However, thanks to a classmate, I found Sr. Ann Ozog. I called her and had an opportunity to tell her how she changed my life. It filled my heart with joy.

This amazing woman, along with 20 other Felician sisters, including Sr. Barbara, founded a new religious order, Servants of Jesus. Sr. Ann eventually returned to school to get a law degree and spent twenty years fighting on behalf of the abused, poor and underprivileged.

After I sent this note, she emailed, in part: “To one who made my day! The more I listened to your thoughts, the more I was humbled. If you are who you are because of me or in spite of me, I thank you for the compliments.”

Sadly, Sr. Barbara died just four years ago. If there is someone you need to thank, do it today.

Sep 172016
 

The 14-year-old who called the hotline last week was in desperate need of healing and self-absolution.  I realize now, the seed of the conversation we shared was planted nearly 40 years ago.

After finishing my master’s degree, I was invited to teach mathematics at The Hun School, a private, preparatory school just outside of Princeton, NJ. Teaching encompassed four years of my life, but, for my students, I will have been their math teacher for the entirety of theirs. When you fail in many endeavors, there is often a remedy. When you fail as a teacher, your students live with your ineptitude until the day they pass from this Earth.

I often felt inept…unpolished…incapable of reaching the students who struggled mightily with algebra, geometry and trigonometry. Often, they needed a guide with great patience, and I came up short. Those failures weigh heavily even 40 years later.

A note recently left on my website, reminded me of moments in which, perhaps, I was less inept. I was touched by the memories it evoked. The missive was from Hossein Haj-Hariri, who arrived from Iran in his junior year. I could present him as proof of my success as a teacher, but Hossein would have excelled with nearly any teacher. He worked diligently, but he had an innate aptitude for mathematics. He and a few of his peers easily opened their minds to the concepts behind the numbers and the theory. Hossein subsequently spent 28 years on the faculty at University of Virginia, and was recently named dean of the College of Engineering and Computing at The University of South Carolina.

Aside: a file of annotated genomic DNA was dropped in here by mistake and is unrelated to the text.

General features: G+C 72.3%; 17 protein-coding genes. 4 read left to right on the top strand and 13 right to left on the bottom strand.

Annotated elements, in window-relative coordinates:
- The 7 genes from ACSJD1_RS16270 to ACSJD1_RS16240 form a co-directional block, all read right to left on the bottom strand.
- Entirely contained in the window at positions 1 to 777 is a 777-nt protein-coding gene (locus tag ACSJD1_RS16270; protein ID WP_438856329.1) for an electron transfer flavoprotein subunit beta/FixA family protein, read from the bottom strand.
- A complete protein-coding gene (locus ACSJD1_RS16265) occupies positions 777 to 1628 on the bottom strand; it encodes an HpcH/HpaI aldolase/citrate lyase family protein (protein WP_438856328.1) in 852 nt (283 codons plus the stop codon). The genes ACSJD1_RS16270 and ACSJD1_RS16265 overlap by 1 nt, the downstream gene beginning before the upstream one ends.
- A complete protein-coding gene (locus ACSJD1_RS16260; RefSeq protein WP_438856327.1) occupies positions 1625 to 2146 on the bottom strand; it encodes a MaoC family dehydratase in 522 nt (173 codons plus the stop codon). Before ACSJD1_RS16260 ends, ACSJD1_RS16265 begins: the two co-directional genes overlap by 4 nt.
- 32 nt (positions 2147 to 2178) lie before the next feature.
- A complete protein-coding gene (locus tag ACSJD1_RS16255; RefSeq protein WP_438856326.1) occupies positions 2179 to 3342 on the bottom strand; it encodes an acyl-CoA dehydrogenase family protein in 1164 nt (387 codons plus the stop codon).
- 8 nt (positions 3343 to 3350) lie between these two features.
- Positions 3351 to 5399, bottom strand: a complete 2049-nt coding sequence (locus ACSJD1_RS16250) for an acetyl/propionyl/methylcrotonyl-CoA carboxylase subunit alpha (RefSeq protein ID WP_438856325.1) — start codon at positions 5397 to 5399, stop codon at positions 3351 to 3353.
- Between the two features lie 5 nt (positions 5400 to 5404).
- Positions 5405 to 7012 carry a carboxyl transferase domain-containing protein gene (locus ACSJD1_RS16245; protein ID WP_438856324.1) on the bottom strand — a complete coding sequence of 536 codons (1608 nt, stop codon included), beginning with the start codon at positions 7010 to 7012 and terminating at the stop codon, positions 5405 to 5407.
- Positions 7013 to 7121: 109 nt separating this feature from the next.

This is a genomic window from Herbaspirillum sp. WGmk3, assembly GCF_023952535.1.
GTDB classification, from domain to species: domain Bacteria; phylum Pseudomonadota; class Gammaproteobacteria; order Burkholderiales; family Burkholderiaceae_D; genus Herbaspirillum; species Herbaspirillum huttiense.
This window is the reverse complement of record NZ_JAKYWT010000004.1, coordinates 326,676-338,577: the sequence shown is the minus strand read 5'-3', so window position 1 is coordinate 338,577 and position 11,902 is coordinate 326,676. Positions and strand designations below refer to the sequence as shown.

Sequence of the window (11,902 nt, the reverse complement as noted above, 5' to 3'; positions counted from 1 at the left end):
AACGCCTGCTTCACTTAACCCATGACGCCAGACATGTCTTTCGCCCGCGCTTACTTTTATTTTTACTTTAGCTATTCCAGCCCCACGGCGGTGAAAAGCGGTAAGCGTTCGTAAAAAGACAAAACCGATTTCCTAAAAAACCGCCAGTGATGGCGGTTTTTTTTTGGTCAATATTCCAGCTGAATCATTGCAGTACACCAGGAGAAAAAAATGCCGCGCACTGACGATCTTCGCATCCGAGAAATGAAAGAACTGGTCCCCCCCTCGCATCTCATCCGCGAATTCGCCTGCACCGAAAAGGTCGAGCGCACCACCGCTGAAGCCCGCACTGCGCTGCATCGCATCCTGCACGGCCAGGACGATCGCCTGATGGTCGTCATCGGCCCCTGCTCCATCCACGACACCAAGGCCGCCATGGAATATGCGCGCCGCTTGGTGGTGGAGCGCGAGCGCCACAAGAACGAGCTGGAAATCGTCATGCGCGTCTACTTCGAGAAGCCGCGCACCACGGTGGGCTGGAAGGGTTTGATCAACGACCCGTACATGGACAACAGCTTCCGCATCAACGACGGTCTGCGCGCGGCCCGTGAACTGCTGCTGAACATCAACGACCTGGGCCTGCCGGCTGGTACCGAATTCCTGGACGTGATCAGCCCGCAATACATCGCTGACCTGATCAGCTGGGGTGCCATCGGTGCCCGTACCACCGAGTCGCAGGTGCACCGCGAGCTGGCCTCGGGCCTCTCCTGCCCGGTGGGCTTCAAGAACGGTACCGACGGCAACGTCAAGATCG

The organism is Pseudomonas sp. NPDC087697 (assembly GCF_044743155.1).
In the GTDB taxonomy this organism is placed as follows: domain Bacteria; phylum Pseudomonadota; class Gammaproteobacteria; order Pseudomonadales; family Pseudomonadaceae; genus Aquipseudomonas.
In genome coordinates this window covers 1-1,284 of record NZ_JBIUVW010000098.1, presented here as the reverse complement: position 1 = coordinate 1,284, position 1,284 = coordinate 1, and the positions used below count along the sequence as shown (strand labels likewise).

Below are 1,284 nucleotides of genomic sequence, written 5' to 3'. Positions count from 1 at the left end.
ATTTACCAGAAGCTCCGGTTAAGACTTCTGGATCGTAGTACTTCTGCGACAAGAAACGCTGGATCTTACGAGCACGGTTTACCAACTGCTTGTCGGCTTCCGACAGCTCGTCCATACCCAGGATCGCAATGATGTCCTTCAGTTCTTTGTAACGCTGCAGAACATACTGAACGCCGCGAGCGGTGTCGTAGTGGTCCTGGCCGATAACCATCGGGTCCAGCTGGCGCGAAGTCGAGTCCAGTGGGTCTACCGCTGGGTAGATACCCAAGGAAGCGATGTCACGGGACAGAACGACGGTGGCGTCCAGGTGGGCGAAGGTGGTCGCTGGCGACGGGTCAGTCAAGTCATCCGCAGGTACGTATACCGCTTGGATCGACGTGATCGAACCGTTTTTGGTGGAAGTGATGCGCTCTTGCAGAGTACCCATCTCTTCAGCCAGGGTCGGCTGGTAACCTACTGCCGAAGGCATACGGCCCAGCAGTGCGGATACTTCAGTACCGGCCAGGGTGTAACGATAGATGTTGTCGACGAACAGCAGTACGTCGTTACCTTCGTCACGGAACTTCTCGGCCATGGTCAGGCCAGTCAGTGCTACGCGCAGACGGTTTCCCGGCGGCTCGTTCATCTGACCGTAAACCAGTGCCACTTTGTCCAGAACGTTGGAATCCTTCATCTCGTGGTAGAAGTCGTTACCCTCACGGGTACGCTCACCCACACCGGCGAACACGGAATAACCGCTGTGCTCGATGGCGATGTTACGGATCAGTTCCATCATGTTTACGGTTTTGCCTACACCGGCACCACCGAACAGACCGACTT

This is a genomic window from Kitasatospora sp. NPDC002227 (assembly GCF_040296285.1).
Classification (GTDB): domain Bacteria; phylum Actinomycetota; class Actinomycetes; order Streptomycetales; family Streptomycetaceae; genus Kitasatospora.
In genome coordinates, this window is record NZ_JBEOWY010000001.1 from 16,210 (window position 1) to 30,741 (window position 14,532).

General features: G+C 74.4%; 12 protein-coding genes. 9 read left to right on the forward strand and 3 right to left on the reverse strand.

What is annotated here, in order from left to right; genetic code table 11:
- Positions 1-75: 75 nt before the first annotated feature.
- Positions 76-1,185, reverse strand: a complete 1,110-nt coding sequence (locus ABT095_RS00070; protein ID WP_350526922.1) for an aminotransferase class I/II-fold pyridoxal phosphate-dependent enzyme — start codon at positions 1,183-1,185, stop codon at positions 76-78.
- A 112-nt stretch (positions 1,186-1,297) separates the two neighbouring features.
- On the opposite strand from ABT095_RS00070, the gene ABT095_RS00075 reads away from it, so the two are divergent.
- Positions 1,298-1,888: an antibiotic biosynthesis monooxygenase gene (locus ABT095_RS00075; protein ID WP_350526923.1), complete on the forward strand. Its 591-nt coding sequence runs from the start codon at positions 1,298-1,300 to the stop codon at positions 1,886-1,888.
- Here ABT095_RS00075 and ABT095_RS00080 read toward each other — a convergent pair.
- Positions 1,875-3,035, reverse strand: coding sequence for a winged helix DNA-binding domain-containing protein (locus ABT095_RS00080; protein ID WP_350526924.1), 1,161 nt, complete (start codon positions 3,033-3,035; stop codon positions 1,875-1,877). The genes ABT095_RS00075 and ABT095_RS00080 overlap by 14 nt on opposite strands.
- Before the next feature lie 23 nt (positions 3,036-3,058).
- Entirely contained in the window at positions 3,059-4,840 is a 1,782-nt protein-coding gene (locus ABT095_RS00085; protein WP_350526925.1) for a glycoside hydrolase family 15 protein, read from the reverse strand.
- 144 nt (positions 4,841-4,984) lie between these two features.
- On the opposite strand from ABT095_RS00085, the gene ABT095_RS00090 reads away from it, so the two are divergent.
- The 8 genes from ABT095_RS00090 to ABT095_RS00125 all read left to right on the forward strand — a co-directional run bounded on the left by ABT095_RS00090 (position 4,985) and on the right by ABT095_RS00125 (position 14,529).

In spite of their innate ability, I remember one or two moments when Hossein and friends came with a question, standing on the precipice of understanding, but not quite over the edge. In those moments, we would engage with the mathematics; when understanding eluded us we would ask each other if we could possibly see the problem another way. As we challenged each other to look anew, there would come a moment when their eyes—or mine—would light up as we completed a critical neural pathway and a new piece of the puzzling language of mathematics fell into place. Those moments too, I remember 40 years later.

I had no idea how central to my very being the idea of seeing another way would become. This week, the young boy who called the suicide hotline was wracked by disease. The ensuing bullying from both peers and self, demarcated a life of failure, pain and self-loathing. And yet, every story he recounted spoke of his caring, generosity and fierce defense of loved ones. Late in our time together, I asked him to describe something, anything, wonderful within. “I can’t,” he told me in a soft voice. “I hate everything about myself.” So I began to recount his stories of caring, generosity and love, and asked if he could witness, not shortcomings, but his huge heart. “It’s your superpower,” I suggested. I also told him I loved him, and who he is in the world. Near tears he told me those were words he seldom hears. “Would you be willing to see your life through your enormous heart?” I asked just before the call ended. “Thank you, I will try,” were his final words to me.